On one particularly perfect afternoon we find ourselves high above the glitz of Verbier, with the 4,807-metre Mont Blanc massif -- Western Europe's highest peak -- in view just across the Rhône Valley.
Earlier that day we traversed narrow, derailleur-claiming cow paths through Alpine meadows hued by an August dawn, and descended to a decommissioned road through winding, dipping single track as it ran beside a medieval aqueduct. Wandering across a steep forested slope, we then climbed 1,000 metres on gravel roads to a steep path that tops out somewhere near 2,700 metres. Here we sit, with the starting point of our ride -- a quaint stone-and-log lodge near the top of a ski gondola -- barely visible across the valley. We snack on cheese, sausage and chocolate, marvelling at the vertiginous relief leading to the Rhône.
It seems like days go by until we stop again. Steep single track melds into wider trails through sub-Alpine meadows with ground cover that is brick red, mustard and rust. There is a collective tingle when we notice that the patterned vineyards, orchards and roads along the Rhône's banks are still tiny details in the vista before us. We speed into forest, where the trail widens even more, and banked corners and jumps emerge with regularity. With cramped fingers and rattling biceps, the thrilling speed and blurred forest rush in upon me in a wave of sensation.
After 20 kilometres of uninterrupted descent, we whiz through vineyards to a village where we buy beer, cappuccinos and sandwiches. We load our bikes into the trailer, crowd into our van and drive an hour up the mountain-walled Rhône Valley to another little gondola that takes us, two at a time, up to a mountainside village. We spin through narrow streets past stilted houses from the 1300s to a store, where our backpack is stuffed with wine and cheese and more sausage and bottles of weak European beer.
Then it's off to another gondola that carries us up to a modern little hostel tucked above the lift. On a sun-draped deck we sip Löwenbräus and savour views of glaciers, ragged peaks and lush green valleys. We drink and eat and try to recall the thousands of spectacular intricacies of the day, afraid we'll forget because there are so many. Over the course of eight days we ride an average of 40 kilometres a day on our bikes, routinely climbing 600 metres and descending 3,000.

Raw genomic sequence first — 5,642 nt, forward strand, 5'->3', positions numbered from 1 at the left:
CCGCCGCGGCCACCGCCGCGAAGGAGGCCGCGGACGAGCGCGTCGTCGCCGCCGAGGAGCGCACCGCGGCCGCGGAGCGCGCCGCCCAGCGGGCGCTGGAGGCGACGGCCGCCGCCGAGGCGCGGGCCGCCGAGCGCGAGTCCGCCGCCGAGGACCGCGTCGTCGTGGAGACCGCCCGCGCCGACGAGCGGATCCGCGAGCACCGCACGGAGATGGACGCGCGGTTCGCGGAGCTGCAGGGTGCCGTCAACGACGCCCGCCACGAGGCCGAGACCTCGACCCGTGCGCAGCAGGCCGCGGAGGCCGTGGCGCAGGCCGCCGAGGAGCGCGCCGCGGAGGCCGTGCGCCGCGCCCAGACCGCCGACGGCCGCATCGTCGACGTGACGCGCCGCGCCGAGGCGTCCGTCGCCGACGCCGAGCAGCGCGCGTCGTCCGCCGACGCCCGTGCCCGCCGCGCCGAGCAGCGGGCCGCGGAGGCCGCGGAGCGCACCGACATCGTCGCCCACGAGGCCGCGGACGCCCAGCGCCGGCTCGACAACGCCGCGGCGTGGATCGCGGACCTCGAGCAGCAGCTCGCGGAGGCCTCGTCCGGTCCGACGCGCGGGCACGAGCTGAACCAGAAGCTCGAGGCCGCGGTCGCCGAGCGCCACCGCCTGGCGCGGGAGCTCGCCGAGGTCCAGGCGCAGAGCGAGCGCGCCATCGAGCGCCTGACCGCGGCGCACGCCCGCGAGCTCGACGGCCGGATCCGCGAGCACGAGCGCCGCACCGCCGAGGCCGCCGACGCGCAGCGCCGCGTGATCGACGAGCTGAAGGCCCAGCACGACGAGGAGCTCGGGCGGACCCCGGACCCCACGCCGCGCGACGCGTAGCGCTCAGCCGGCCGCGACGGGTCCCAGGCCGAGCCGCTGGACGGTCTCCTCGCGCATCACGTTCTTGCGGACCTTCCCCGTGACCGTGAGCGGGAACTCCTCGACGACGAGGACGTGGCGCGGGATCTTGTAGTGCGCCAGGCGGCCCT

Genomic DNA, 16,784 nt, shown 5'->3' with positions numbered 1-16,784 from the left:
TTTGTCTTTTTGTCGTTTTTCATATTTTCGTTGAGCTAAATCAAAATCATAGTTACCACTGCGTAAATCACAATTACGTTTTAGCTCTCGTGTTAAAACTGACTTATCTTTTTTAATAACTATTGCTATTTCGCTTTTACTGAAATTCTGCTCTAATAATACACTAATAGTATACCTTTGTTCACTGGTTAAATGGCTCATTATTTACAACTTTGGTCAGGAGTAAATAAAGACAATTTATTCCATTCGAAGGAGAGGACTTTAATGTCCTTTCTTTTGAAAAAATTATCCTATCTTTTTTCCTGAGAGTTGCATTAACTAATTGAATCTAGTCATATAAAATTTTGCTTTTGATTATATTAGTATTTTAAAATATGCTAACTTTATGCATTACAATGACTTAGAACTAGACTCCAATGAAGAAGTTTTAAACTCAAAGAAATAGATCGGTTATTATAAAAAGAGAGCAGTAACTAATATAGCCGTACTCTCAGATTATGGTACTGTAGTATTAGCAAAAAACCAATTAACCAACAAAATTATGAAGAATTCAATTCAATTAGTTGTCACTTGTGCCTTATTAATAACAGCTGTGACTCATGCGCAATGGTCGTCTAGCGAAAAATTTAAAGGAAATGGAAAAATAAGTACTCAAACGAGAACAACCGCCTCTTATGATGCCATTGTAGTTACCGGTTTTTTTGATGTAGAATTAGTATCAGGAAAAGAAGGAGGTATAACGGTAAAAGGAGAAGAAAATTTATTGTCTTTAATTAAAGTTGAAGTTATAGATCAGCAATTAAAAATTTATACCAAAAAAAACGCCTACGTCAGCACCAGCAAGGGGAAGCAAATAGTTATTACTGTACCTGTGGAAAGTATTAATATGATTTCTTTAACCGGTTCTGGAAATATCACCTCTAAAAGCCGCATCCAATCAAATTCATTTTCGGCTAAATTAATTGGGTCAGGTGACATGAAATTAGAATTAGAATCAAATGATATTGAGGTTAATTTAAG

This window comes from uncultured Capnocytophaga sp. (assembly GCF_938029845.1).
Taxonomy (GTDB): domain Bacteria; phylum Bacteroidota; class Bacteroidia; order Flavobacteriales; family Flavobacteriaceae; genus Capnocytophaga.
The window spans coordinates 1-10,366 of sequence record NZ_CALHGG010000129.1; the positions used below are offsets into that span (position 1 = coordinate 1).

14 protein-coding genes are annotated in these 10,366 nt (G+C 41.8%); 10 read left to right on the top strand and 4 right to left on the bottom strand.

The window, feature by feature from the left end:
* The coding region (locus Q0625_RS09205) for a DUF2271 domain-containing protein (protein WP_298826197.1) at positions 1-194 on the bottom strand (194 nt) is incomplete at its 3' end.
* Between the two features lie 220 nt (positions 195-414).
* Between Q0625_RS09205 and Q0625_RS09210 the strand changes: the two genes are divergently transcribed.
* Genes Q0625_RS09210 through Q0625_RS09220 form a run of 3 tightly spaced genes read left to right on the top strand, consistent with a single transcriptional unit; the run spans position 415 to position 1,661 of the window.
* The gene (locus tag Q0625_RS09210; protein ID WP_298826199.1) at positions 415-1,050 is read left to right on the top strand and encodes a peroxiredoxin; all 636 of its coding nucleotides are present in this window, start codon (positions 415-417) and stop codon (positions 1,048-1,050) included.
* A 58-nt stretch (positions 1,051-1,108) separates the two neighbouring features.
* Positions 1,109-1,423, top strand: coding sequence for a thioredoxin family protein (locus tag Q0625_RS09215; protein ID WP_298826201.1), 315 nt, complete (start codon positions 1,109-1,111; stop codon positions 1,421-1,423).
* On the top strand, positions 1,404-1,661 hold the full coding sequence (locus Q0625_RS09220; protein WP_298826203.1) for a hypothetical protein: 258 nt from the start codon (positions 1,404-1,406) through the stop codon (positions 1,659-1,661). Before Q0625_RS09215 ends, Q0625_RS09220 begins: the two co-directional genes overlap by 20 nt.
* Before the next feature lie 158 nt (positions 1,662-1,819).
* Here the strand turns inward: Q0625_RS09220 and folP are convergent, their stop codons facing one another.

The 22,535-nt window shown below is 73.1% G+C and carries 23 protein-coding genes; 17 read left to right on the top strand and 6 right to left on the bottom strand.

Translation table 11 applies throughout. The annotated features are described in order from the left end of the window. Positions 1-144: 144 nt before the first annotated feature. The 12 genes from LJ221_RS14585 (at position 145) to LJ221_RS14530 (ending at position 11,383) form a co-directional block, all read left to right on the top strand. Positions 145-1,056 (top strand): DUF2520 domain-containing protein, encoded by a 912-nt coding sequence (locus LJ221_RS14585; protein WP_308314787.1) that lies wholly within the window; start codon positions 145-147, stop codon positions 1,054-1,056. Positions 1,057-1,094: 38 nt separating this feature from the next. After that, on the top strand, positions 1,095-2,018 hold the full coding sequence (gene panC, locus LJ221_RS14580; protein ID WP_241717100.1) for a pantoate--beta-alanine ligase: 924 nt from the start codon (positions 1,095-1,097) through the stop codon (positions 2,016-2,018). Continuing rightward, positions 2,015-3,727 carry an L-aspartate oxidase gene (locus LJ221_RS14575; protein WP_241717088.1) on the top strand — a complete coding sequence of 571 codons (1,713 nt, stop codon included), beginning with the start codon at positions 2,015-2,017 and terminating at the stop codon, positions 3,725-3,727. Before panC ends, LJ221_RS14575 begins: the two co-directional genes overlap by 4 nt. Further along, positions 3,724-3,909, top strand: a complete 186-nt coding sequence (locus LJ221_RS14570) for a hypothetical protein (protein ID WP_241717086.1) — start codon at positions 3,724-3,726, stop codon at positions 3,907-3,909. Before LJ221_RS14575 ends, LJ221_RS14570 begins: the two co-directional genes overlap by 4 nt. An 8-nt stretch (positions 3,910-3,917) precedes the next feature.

In Zermatt, a picture-perfect ski village in the Upper Valais, we ride the apogee of Swiss ingenuity: The train up to Gornergrat, a lookout at 3,130 metres where a four-star hotel offers views of Europe's highest peaks. The sun begins to set and the hikers and trains have all gone and we ride a path that is more a living, pulsing vein than a trail. We are cells coursing to a preset destination. We travel in unison and only need to react to the subtle turns, dips and switchbacks of hard-packed earth.
We spend the night in another immaculate chalet, this one high above the shimmering opulence of Zermatt. Through a window the Matterhorn fades into dusk, and someone says he feels like a king. Not kings, but raiders that have finally landed on a legendary shore. In Switzerland, or the Land of Perfect Single Track, the trail goes on and on . . . and then on some more.